Chess for Fun and Business Profit

In Three Moves Ahead, venture capitalist and chess player Bob Rice shows how strategies devised for combat between black and white can keep your business out of the red.

Bob Rice is author of "Three Moves Ahead: What Chess Can Teach You About Business—Even if You’ve Never Played"
Photo by Joe Polillio

"Chess,” declared George Bernard Shaw, “is a foolish expedient for making idle people believe that they are doing something very clever, when they are only wasting their time.”

Seated by the antique cherry wood chessboard in his Short Hills living room, entrepreneur Bob Rice, 53, offers proof to the contrary. “The more you look at the business world,” he writes in his new book, Three Moves Ahead: What Chess Can Teach You About Business—Even if You’ve Never Played, “the more you see that successful companies and the people who run them use chess strategies routinely (whether they know it or not).” By his lights, chess can help business strategists defend turf, attack competitors, open new markets, manage people, and allocate resources.

A case in point was his own pivotal move as head of business development for a small graphics software company. At a meeting with Microsoft, his counterpart informed him his choice was to walk away or to surrender ownership of his software for no payment at all.

Rice took the deal. It nearly cost him his job. To colleagues, he had abandoned the company’s sole source of income—licensing software to a modest pool of subscribers. Rice, though, envisioned far greater returns by having Microsoft bundle his software on tens of millions of home computers—if his company could find a way to exploit its broadened market presence.

“We had to go for it—what chess players would call an exchange sacrifice—trading one kind of advantage for a completely different sort, even though the exact benefits can’t be calculated,” Rice writes. Fortunately, an enlightened chairman sided with Rice.

The sacrifice paid off in the long run. Rice’s company was swallowed up by a public company, which morphed into Viewpoint and installed Rice as CEO. The technology Rice had licensed to Microsoft put Viewpoint at the forefront of Internet advertising, a business not foreseen as lucrative when the Microsoft deal closed. Rivals who stuck to licensing limped or folded. “The point being,” says Rice, “managers must do what chess players do—leverage something good into something unclear.”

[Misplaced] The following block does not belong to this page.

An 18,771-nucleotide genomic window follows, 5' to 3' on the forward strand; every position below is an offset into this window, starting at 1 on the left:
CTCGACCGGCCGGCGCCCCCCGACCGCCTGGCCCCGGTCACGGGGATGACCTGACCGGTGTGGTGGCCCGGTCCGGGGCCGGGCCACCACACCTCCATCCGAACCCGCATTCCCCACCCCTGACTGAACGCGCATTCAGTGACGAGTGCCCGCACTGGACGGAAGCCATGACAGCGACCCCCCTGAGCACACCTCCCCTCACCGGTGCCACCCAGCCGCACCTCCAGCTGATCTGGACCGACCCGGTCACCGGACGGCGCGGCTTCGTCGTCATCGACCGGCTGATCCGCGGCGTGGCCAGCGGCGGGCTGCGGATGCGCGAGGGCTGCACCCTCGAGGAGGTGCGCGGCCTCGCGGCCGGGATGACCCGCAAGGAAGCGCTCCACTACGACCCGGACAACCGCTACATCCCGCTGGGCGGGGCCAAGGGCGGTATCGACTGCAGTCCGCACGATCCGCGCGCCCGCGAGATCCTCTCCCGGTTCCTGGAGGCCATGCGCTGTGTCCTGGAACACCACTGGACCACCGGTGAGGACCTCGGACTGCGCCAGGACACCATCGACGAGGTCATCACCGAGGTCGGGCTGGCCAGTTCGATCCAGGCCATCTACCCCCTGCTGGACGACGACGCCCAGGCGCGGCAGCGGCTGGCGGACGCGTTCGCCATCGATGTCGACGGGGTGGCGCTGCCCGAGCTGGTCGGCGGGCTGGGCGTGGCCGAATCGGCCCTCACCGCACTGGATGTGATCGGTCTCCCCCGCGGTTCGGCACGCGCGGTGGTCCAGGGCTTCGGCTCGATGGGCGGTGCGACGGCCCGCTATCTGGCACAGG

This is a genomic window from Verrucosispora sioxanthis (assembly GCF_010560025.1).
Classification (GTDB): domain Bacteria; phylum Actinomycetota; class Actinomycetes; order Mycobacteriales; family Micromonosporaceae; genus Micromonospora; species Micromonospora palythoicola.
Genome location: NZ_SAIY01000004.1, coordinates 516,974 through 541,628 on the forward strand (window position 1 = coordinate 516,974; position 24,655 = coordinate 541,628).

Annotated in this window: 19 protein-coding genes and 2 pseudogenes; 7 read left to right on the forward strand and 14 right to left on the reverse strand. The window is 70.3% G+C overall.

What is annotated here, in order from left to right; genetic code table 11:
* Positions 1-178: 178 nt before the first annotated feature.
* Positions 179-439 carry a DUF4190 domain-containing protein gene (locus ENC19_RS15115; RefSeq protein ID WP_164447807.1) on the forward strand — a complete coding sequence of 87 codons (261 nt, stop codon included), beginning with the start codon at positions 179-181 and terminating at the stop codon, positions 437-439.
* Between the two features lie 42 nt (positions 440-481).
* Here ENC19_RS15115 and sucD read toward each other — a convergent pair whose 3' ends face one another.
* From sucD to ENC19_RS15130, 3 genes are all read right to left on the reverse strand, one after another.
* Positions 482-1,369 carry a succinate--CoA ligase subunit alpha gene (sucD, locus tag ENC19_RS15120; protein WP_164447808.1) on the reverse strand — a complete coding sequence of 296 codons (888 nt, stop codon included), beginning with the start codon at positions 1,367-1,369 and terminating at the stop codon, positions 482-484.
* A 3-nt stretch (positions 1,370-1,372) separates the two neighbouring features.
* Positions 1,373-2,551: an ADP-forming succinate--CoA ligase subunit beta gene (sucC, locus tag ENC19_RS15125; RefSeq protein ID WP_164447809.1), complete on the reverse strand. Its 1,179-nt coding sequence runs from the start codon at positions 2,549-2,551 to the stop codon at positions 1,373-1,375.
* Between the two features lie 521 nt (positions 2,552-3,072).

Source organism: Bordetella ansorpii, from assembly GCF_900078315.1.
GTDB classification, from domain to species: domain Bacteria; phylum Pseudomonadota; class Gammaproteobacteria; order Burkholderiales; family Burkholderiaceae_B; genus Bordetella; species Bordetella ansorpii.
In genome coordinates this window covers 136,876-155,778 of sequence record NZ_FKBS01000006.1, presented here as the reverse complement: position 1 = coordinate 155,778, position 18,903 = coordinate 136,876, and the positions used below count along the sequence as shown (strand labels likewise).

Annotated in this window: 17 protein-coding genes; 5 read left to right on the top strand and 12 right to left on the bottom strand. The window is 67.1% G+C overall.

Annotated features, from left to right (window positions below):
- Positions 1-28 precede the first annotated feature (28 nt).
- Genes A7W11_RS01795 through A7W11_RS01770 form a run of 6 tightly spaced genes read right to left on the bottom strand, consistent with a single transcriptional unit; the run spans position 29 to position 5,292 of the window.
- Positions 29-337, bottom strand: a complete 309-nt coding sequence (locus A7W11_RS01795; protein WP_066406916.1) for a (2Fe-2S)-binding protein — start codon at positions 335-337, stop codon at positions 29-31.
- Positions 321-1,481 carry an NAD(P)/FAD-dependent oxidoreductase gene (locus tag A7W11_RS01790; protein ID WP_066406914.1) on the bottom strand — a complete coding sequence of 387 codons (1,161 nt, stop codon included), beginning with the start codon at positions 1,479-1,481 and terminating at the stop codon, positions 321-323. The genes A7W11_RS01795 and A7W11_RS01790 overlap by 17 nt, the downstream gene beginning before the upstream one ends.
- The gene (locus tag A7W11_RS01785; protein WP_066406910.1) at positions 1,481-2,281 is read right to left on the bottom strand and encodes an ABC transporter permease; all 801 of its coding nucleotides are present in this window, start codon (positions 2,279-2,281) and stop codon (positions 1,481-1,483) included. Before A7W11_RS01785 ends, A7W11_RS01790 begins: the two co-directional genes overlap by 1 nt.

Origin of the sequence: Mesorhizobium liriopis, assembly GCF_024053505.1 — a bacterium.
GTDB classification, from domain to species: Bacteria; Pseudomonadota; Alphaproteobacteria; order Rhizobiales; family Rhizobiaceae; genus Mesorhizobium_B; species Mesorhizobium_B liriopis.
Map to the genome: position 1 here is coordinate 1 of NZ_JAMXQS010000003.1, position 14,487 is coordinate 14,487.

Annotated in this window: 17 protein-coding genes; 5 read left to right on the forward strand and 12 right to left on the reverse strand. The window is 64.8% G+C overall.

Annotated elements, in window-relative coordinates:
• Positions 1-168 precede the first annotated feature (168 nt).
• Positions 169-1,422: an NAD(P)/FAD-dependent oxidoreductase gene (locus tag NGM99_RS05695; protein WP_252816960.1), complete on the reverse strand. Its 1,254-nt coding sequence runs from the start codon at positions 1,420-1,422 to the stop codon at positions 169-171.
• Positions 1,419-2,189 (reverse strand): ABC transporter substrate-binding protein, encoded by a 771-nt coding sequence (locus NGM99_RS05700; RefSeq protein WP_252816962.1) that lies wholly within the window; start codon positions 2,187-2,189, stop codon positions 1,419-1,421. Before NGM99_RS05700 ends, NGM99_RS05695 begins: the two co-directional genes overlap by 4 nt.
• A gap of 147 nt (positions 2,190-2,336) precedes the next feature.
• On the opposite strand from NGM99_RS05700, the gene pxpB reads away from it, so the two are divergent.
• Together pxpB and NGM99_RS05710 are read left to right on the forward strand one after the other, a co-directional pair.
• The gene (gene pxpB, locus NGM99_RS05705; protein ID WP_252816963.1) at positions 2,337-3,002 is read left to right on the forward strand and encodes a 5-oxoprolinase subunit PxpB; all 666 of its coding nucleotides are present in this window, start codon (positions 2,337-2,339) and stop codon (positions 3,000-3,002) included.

If anyone knows business and chess, it’s Rice. A one-time corporate attorney, he left Viewpoint in 2005 to help launch and become a managing partner of Tangent Capital, which develops investment ideas for hedge funds.

Back in 1990, Rice created the Wall Street Chess Club, which became a haven for high-powered business execs and chess Grand Masters, each eager to learn from the other. With world chess champion Garry Kasparov, Rice also launched the colorful but short-lived Professional Chess Association.

As Rice sees it, chess furnishes abundant business analogies. He likens pawns to employees, who can move mountains when their potential is unleashed. In chess, the bishop is a moderately powerful piece analogous to a middle manager. When bishops work in tandem from strong central squares (in business terms, secure market positions) they can be devastating. But when they get pushed to the margins or hemmed in, they become “bad bishops.” Rice equates these with execs who are unable to function at peak levels because of corporate policies.

Like chess players who castle early, fledgling companies should secure intellectual property (the king) and assign a skilled team (pieces) to strategic positions (squares) before pressing attacks. Never unleash powerful ideas (the queen) until the way has been paved.

Companies in midlife should funnel investment to “the markets that companies can dominate” (strong squares) before pursuing new ones. To a Grand Master, analysis is often less valuable than the ability to imagine new tactics and positions. What works in chess, works in business: Before each move, determine what has changed, check for traps masked as opportunity, and anticipate an opponent’s response.

Companies entering new markets would do well to study the classic King’s Gambit, an aggressive opening strategy for white. Sacrificing pawns to gain positional advantages is central to the King’s Gambit. But there is a hitch: once begun there is no turning back.